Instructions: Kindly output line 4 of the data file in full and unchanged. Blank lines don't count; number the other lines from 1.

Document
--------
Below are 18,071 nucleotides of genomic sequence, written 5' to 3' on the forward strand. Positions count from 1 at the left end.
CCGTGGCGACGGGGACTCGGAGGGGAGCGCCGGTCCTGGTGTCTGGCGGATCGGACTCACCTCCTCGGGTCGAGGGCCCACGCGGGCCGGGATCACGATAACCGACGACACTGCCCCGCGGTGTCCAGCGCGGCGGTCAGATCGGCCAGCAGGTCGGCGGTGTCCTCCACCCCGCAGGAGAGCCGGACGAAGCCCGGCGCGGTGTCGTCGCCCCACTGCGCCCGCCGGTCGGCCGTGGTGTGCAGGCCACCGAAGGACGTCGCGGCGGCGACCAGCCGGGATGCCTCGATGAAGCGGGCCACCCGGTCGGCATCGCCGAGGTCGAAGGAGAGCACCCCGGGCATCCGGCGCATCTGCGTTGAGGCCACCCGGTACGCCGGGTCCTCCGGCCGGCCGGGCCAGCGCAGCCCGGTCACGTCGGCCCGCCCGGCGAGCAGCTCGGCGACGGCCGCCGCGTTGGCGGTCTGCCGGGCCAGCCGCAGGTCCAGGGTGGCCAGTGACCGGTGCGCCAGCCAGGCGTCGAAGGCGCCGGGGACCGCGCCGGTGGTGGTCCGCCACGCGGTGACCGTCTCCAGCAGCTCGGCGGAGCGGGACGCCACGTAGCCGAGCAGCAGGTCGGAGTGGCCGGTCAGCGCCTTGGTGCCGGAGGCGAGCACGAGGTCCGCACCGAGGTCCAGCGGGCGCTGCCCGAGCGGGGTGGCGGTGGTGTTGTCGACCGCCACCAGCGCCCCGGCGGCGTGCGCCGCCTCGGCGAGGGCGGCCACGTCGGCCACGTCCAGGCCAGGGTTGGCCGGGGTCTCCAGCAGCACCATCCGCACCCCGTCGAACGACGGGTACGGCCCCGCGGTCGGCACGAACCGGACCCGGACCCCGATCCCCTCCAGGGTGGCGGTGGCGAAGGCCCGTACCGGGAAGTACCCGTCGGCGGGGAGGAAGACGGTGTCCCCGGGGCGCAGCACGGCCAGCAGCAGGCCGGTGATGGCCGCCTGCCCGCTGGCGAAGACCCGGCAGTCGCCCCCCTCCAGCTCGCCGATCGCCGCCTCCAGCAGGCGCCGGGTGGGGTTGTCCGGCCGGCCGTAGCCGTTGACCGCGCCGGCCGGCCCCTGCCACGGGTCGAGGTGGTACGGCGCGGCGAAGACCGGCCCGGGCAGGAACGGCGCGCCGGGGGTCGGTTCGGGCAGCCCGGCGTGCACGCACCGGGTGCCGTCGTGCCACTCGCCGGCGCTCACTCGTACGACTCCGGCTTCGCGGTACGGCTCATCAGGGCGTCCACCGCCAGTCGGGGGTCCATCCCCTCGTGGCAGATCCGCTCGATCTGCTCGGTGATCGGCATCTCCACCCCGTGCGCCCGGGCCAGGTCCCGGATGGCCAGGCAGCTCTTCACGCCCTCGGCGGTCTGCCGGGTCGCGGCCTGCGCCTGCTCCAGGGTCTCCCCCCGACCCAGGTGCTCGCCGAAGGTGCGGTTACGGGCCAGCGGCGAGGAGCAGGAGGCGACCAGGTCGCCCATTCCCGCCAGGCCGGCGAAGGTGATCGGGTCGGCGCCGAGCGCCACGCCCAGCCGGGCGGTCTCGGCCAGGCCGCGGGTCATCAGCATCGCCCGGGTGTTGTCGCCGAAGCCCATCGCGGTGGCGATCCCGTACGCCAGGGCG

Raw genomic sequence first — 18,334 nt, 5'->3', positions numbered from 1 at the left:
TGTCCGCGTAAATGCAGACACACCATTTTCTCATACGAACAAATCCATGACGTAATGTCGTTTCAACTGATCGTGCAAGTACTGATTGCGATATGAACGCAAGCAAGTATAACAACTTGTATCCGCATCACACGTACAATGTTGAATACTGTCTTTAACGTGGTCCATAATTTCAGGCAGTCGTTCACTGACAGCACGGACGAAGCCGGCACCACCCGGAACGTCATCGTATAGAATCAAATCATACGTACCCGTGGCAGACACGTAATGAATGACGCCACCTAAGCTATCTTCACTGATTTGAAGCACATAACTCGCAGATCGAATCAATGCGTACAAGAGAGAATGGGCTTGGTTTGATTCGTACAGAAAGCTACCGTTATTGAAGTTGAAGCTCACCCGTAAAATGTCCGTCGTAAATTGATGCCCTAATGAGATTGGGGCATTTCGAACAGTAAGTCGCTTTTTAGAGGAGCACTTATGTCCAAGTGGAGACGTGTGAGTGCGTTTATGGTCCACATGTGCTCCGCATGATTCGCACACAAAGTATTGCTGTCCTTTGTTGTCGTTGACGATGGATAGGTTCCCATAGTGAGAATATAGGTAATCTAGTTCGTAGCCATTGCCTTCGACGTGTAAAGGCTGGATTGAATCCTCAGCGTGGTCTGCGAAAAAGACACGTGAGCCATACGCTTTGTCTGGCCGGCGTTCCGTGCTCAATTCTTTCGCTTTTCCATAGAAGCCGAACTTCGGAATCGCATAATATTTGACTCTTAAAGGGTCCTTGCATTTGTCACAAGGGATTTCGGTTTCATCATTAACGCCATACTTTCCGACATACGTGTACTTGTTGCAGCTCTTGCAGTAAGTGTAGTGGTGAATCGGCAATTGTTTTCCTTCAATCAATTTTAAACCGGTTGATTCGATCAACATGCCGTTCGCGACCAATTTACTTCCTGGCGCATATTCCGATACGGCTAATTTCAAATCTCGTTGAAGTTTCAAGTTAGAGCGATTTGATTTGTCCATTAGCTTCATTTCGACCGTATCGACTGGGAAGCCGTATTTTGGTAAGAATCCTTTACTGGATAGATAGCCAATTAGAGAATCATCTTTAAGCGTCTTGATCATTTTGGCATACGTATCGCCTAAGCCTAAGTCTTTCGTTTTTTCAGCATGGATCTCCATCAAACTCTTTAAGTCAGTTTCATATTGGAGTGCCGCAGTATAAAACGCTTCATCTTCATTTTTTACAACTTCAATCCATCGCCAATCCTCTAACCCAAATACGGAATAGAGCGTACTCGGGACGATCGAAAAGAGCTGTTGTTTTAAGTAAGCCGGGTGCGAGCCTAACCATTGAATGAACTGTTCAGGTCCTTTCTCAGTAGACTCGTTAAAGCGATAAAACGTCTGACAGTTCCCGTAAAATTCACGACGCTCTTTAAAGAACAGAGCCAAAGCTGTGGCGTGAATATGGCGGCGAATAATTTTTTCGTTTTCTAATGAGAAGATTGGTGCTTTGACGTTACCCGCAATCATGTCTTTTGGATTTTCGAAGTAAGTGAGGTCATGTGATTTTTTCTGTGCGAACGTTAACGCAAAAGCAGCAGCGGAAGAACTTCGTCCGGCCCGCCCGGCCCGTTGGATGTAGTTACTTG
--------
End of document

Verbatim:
TGTCCGCGTAAATGCAGACACACCATTTTCTCATACGAACAAATCCATGACGTAATGTCGTTTCAACTGATCGTGCAAGTACTGATTGCGATATGAACGCAAGCAAGTATAACAACTTGTATCCGCATCACACGTACAATGTTGAATACTGTCTTTAACGTGGTCCATAATTTCAGGCAGTCGTTCACTGACAGCACGGACGAAGCCGGCACCACCCGGAACGTCATCGTATAGAATCAAATCATACGTACCCGTGGCAGACACGTAATGAATGACGCCACCTAAGCTATCTTCACTGATTTGAAGCACATAACTCGCAGATCGAATCAATGCGTACAAGAGAGAATGGGCTTGGTTTGATTCGTACAGAAAGCTACCGTTATTGAAGTTGAAGCTCACCCGTAAAATGTCCGTCGTAAATTGATGCCCTAATGAGATTGGGGCATTTCGAACAGTAAGTCGCTTTTTAGAGGAGCACTTATGTCCAAGTGGAGACGTGTGAGTGCGTTTATGGTCCACATGTGCTCCGCATGATTCGCACACAAAGTATTGCTGTCCTTTGTTGTCGTTGACGATGGATAGGTTCCCATAGTGAGAATATAGGTAATCTAGTTCGTAGCCATTGCCTTCGACGTGTAAAGGCTGGATTGAATCCTCAGCGTGGTCTGCGAAAAAGACACGTGAGCCATACGCTTTGTCTGGCCGGCGTTCCGTGCTCAATTCTTTCGCTTTTCCATAGAAGCCGAACTTCGGAATCGCATAATATTTGACTCTTAAAGGGTCCTTGCATTTGTCACAAGGGATTTCGGTTTCATCATTAACGCCATACTTTCCGACATACGTGTACTTGTTGCAGCTCTTGCAGTAAGTGTAGTGGTGAATCGGCAATTGTTTTCCTTCAATCAATTTTAAACCGGTTGATTCGATCAACATGCCGTTCGCGACCAATTTACTTCCTGGCGCATATTCCGATACGGCTAATTTCAAATCTCGTTGAAGTTTCAAGTTAGAGCGATTTGATTTGTCCATTAGCTTCATTTCGACCGTATCGACTGGGAAGCCGTATTTTGGTAAGAATCCTTTACTGGATAGATAGCCAATTAGAGAATCATCTTTAAGCGTCTTGATCATTTTGGCATACGTATCGCCTAAGCCTAAGTCTTTCGTTTTTTCAGCATGGATCTCCATCAAACTCTTTAAGTCAGTTTCATATTGGAGTGCCGCAGTATAAAACGCTTCATCTTCATTTTTTACAACTTCAATCCATCGCCAATCCTCTAACCCAAATACGGAATAGAGCGTACTCGGGACGATCGAAAAGAGCTGTTGTTTTAAGTAAGCCGGGTGCGAGCCTAACCATTGAATGAACTGTTCAGGTCCTTTCTCAGTAGACTCGTTAAAGCGATAAAACGTCTGACAGTTCCCGTAAAATTCACGACGCTCTTTAAAGAACAGAGCCAAAGCTGTGGCGTGAATATGGCGGCGAATAATTTTTTCGTTTTCTAATGAGAAGATTGGTGCTTTGACGTTACCCGCAATCATGTCTTTTGGATTTTCGAAGTAAGTGAGGTCATGTGATTTTTTCTGTGCGAACGTTAACGCAAAAGCAGCAGCGGAAGAACTTCGTCCGGCCCGCCCGGCCCGTTGGATGTAGTTACTTG